By Amanda Ensinger
A local township is moving forward with a levy on the November ballot and officials have agreed on how much to ask taxpayers for. At a recent Franklin Township meeting, the board approved asking voters for a 5.89-mill replacement levy for the fire department.
This would increase residents’ property taxes by approximately $33 a year per $100,000 home.
“This levy will replace the existing levy that is set to expire 2021,” said Mark Potts, township administrator. “This replacement levy will generate $972,105 a year for the fire department.”
Potts said the replacement levy will take into account new property values, increasing the revenue brought in by the levy. The older levy that is set to expire does not adjust the collection amount based on property value, meaning if property values increase the township cannot collect more.
The township was considering anywhere from a 5.89 to 13-mill levy, however, the trustees agreed they had more of a chance of passing the levy if they asked voters for a replacement levy.
“The trustees thought voters would be more likely to approve this than a levy asking for more mills,” Potts said. “This amount will allow our fire department to continue to operate, while also staying within their budget.”
Previously, Franklin Township Fire Chief James Welch said simply replacing the 5.89-mil levy would not be enough to sustain the current services the fire department is offering.
“We have laid out three options for the trustees to choose from with different millage amounts, to sustain the services we currently have we would need to pass a 13-mill levy,” Welch said. “This option would allow us to have two engines and two medics, which is what we currently have.”
Option two would have been a 9.85-mill and would result in the department keeping two fire engines and one medic. Option three was a 5.89-mill levy and would result in the department keeping one fire engine and two medics.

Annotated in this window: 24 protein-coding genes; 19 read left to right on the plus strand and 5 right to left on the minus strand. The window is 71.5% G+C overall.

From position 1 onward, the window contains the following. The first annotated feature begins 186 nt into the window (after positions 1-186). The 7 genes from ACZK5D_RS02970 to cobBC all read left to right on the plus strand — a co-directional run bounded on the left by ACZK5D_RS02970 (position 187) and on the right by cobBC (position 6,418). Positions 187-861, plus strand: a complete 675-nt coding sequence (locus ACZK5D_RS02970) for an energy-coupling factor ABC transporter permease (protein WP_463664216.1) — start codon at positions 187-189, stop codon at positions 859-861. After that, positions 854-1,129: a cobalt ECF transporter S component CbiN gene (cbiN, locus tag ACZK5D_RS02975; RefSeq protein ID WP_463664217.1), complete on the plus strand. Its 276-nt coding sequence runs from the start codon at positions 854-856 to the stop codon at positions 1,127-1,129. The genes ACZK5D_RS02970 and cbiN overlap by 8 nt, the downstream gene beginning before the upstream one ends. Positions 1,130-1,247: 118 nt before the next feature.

According to Welch, with option two the department would have to have let go of six firefighters and with option three they would have had to let go of nine firefighters. As a result, Welch said this would impact their response rates and they would have to wait for neighboring fire departments to respond to calls if they couldn’t respond because they were on other calls.
The township also collects from three other permanent levies.
The township tried in the spring to get a 19.5-mill township-wide permanent levy for the fire department, but that levy failed. This will be the second time the township is trying to get a levy passed for the fire department this year.
“I think the fact that we tried to do a township-wide levy was a large part of why the levy failed,” Potts said. “Residents in Valleyview were really against this and about 112 people from that area came out to vote in the last election and about 105 of them voted against the levy. This was a big factor in why it failed.”
The last levy the township tried to get approved would have been for residents, as well as those who annexed out of the township, increasing the number of people who would have paid into the levy. However, this new proposed levy is only for township residents.
If this levy fails, Welch said the fire department would look at letting go of at least 15 firefighters. The department would also only run one engine and one medic and could close one of their firehouses.